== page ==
Relates to School Lecture on Post-Civil War Industrialism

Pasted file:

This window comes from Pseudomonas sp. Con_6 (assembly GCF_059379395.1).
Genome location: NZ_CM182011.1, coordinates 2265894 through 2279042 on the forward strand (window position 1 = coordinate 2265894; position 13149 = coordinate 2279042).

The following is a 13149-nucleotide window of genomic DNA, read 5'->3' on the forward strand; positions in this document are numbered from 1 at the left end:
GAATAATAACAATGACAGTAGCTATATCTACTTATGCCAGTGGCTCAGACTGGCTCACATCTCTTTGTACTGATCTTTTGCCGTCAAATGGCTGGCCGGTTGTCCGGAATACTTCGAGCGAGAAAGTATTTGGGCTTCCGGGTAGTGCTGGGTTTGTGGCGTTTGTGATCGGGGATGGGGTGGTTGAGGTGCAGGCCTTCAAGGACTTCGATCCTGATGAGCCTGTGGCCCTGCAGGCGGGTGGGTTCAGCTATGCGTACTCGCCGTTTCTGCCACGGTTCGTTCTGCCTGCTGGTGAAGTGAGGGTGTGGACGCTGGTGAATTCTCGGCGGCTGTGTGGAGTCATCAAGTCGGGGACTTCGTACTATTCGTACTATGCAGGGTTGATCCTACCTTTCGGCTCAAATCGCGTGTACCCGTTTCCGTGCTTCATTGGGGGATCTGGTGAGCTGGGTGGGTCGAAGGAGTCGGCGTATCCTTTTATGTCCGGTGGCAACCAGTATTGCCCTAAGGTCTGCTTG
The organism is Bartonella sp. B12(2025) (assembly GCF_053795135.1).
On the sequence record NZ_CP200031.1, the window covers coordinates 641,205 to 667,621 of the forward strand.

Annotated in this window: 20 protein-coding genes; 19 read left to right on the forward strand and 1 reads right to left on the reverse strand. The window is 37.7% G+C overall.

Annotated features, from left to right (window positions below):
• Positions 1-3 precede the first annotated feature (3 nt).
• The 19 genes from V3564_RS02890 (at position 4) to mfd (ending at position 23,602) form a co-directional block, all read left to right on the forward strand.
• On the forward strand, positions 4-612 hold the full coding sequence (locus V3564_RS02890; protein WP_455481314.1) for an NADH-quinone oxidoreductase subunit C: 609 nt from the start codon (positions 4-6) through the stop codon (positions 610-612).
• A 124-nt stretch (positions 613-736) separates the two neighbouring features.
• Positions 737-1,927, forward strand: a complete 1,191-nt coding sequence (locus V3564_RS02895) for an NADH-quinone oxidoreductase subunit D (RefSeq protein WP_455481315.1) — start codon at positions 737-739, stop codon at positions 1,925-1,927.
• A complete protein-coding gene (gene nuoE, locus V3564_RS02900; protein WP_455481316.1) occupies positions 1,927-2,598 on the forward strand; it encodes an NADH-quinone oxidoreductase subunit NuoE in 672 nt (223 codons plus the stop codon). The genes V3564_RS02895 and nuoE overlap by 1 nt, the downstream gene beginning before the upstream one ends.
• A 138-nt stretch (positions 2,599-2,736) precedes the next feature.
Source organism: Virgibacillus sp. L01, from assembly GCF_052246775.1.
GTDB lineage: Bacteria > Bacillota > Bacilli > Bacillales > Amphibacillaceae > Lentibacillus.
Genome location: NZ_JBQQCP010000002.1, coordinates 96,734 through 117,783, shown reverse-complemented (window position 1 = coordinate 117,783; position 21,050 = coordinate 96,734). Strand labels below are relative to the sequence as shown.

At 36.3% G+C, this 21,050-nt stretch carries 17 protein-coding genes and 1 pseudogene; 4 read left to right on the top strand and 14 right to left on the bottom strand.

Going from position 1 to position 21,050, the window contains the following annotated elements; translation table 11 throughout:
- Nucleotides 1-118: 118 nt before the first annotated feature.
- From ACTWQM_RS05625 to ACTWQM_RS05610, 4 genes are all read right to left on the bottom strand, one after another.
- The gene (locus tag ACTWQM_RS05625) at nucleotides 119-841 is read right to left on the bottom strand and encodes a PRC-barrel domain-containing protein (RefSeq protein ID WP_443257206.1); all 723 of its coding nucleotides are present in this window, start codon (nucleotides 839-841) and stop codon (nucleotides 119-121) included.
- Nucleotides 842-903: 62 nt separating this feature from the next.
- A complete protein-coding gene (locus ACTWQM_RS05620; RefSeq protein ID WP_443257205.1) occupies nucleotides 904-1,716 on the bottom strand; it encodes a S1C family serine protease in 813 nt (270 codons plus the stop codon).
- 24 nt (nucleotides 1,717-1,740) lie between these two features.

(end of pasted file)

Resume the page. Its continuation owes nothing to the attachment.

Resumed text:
I was only another girl in the room at the dress factory. I was the only girl who had kept my hair long; ever since Nellie had gotten her hair caught in the machine, it was not a wise idea. Still, I enjoyed tossing my hair over my shoulder and rolling my eyes when the superintendent and the superintendent's toadies bellowed out my name with disapproval. The room we worked in was stifling. The dust coated the floors and the machines, and the window-sills, and the boxes. I straightened my goggles, thick, bulky things, dark and covered in several films of dust. We stitched and hemmed with our eyes glazed over. It was boring work, the whir-whir of the machines boring into our skulls. Every so often the superintendent's toady, a thin-faced, aquiline-nosed woman named Miss Prim, would swoop down upon the unfortunate Irish or Scandinavian or Finnish girl and upbraid her for chatting. The only chat was in the latrine, and the latrine was no pleasure. Each stall was divided only by splintery wood, and the cramped room stank of sweat and mold and waste. Miss Brownish stood guard in the latrine, in any case, with a long, tall cane in her hand that resembled a spear, and she'd jab at our legs underneath the stall if she heard us talking.